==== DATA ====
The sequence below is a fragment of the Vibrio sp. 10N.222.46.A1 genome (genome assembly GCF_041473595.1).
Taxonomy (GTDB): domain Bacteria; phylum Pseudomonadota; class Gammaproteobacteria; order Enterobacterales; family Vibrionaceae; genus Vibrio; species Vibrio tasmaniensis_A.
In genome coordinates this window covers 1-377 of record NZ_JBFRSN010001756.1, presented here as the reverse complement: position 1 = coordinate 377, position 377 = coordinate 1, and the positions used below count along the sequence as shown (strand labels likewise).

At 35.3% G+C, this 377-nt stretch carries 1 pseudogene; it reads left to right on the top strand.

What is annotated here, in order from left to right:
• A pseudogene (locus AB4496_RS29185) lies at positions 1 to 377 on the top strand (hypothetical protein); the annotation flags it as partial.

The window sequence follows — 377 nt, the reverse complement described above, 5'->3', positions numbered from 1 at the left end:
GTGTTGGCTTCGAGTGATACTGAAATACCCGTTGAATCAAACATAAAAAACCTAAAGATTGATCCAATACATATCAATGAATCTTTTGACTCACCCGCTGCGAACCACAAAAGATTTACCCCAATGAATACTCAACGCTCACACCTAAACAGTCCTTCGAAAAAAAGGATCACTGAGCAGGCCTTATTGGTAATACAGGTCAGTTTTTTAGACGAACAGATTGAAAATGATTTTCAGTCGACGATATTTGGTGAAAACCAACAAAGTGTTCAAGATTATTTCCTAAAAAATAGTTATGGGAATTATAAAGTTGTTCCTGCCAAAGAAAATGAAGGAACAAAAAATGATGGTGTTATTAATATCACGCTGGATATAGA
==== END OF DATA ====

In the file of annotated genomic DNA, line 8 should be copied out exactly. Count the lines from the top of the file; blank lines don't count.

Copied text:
GTGTTGGCTTCGAGTGATACTGAAATACCCGTTGAATCAAACATAAAAAACCTAAAGATTGATCCAATACATATCAATGAATCTTTTGACTCACCCGCTGCGAACCACAAAAGATTTACCCCAATGAATACTCAACGCTCACACCTAAACAGTCCTTCGAAAAAAAGGATCACTGAGCAGGCCTTATTGGTAATACAGGTCAGTTTTTTAGACGAACAGATTGAAAATGATTTTCAGTCGACGATATTTGGTGAAAACCAACAAAGTGTTCAAGATTATTTCCTAAAAAATAGTTATGGGAATTATAAAGTTGTTCCTGCCAAAGAAAATGAAGGAACAAAAAATGATGGTGTTATTAATATCACGCTGGATATAGA